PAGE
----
Monday, 26 October 2015

Why the TalkTalk hack is a crisis of leadership and culture, not technology...

TalkTalk getting talked about

TalkTalk website 26 Oct
Thursday night's news (22 October) featured an interview with Dido Harding, CEO of TalkTalk, the British telecoms group which, according to Wikipedia "is a company which provides pay television, telecommunications, internet access, and mobile network services to businesses and consumers in the United Kingdom".

The big news, for those who hadn't heard, was the sustained DDoS attack the site received on Wednesday and where personal data belonging to some (or all) of the 4 million TalkTalk customers was stolen by what were referred to as 'Russian Jihadists' (and later turned out to be a 15-year-old boy in Norther Ireland).

Ms Harding (or Lady Harding as perhaps she should be known, after being made a life-peer in 2014) did a good PR job of going around the media and saying 'mea culpa' and 'we made a mistake' and opening herself up to the public drubbing and the fall in TalkTalk's shareprice of 20% in the past 5 days.

The method of entry the hackers used was, apparently, 'SQL injection', which cyber-security experts suggest is a known access point and is easy to protect.

The PR piece

On her appearance on the BBC News she also that she didn't know if the data was unencrypted.  Even though it was later suggested that it was encrypted, it took her until 3 minutes and 20 seconds into the announcement before she gave the message that customers should check their bank accounts for unusual activity and other simple precautions they should take, suggesting customers' concerns were not the highest of her priorities.
I am a TalkTalk customer and yet, despite the impressive ability the company has to update me regularly about new channels I can subscribe to or when I've rented a new film online, they didn't get around to contacting me personally about the issue until gone 3pm on Friday... almost two days since the attack apparently happened.  Perhaps while Dido was talking to the media, someone could have drafted an email and a text?  The text wouldn't have taken long... they didn't have a message on the website for a couple of days either.

The Reality

Modern companies will be hacked. This is a fact of life. Just as employers should learn to trust their employees and embrace the possibilities of social technologies, so they should also trust the fact that hackers (who are, themselves, a social technology - allowing multiple people to work together, virtually - to break into computer systems) are going to try and attack them. It's not as if TalkTalk hadn't been victim of attack before and they should have been better prepared to respond to it.  You don't expect banks to keep your money in a cardboard shoe-box under the counter.  You expect them to take every precaution, including signature and PIN identification measures, extra iD and a big strong vault because you know that there are those with a penchant for sawn-off shotguns and wearing ladies' tights on their heads who are likely to be tempted to attempt to steal the money.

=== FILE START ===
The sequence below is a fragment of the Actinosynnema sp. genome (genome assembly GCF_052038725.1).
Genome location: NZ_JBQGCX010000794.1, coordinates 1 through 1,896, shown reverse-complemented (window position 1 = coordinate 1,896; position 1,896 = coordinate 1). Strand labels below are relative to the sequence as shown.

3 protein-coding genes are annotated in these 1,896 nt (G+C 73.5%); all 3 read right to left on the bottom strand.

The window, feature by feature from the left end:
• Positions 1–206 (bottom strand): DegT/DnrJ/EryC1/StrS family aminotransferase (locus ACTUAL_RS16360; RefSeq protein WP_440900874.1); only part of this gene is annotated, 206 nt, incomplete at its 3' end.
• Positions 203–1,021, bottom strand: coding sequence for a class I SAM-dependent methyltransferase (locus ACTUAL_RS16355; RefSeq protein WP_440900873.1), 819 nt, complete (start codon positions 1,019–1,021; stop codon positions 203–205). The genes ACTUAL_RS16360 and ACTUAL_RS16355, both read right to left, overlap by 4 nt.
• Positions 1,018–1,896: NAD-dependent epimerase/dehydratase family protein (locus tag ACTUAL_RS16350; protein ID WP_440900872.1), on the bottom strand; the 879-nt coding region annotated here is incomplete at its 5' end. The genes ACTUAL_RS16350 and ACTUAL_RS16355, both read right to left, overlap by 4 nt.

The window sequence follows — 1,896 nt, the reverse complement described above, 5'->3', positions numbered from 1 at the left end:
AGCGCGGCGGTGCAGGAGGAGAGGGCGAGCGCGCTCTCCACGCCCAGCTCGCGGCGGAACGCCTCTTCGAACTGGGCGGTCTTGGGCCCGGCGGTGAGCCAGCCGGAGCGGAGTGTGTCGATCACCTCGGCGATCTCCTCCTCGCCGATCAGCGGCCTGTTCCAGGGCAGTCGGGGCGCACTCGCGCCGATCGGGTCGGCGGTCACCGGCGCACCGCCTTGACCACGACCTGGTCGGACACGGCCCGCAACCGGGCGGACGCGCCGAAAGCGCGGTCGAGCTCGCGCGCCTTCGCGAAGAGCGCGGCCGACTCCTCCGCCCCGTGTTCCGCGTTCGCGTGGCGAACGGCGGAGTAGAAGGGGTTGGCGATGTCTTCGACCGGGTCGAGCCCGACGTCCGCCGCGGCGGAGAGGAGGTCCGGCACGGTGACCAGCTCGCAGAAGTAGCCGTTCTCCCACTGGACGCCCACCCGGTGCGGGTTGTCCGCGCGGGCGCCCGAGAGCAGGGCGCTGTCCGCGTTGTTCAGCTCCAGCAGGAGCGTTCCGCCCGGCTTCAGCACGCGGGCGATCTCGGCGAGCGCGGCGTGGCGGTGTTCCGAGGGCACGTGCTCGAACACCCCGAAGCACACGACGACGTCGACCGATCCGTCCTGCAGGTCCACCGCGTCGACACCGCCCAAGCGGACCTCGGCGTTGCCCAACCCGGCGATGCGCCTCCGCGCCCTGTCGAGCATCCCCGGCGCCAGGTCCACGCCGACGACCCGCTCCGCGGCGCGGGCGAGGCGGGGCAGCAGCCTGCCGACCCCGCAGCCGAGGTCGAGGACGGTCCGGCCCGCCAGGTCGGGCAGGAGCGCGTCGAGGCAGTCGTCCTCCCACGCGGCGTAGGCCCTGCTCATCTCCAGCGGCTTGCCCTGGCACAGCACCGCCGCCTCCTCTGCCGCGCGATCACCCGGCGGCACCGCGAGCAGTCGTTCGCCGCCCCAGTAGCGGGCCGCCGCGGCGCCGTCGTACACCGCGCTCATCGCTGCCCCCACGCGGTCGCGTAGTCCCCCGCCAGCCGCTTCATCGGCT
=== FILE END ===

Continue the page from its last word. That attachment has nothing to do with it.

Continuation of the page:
A Leadership Problem

All of this highlights the fact that the problems at TalkTalk are not ones of technology, they are ones of leadership.  Not just Ms Harding's leadership in not appearing not to fill key I.T. roles within the organisation, although the fact that there are personnel changes should not change, in the short-term, the status quo of an I.T. system.

The leadership failing is throughout the organisation, not just with C-level executives.   It seems very difficult to believe, that no one in TalkTalk's I.T. department was aware of the failings of the systems they were maintaining.  It seems more likely that they either chose to not say anything (and in so doing, showing, in my opinion, a lack of leadership and personal responsibility) or were too scared to.

Everyone can show leadership by influencing everyone else in the team to perform to the best of their abilities for the benefit of the team.  Everyone needs to take personal responsibility for their actions and the actions they can influence.  And everyone should be thinking about the ethical aspect of what they do - are they doing the right thing?

Embracing Social Technologies

“Computer Fraud,financial Fraud, Concept Background”
by hyena reality via FreeDigitalPhotos.net
TalkTalk failed, furthermore, to embrace the hacker community outside the organisation, possibly believing that if they didn't engage with it they wouldn't get hacked?  Perhaps they could have taken a leaf out of Facebook's 'White Hat' programme which invites hackers to identify bugs and vulnerabilities in Facebook's system and, if they had not been previously identified, earn a minimum of $500 (with no maximum - the bounty offered is based on the severity of the vulnerability) - with over $1.3million paid out by February this year and one hacker receiving $30k for identifying a serious hole in Facebook's security.


This kind of crowdsourcing is not new (Facebook started in 2011, Google a year before that - and crowdsourcing itself goes back over ten years before that).  

TalkTalk have failed.  The technology flaws were unacceptable, but it is the management who are struggling: having failed to think beyond the basics, failed to inspire their teams to do the right thing, and failed to prevent both customers and investors losing faith in them.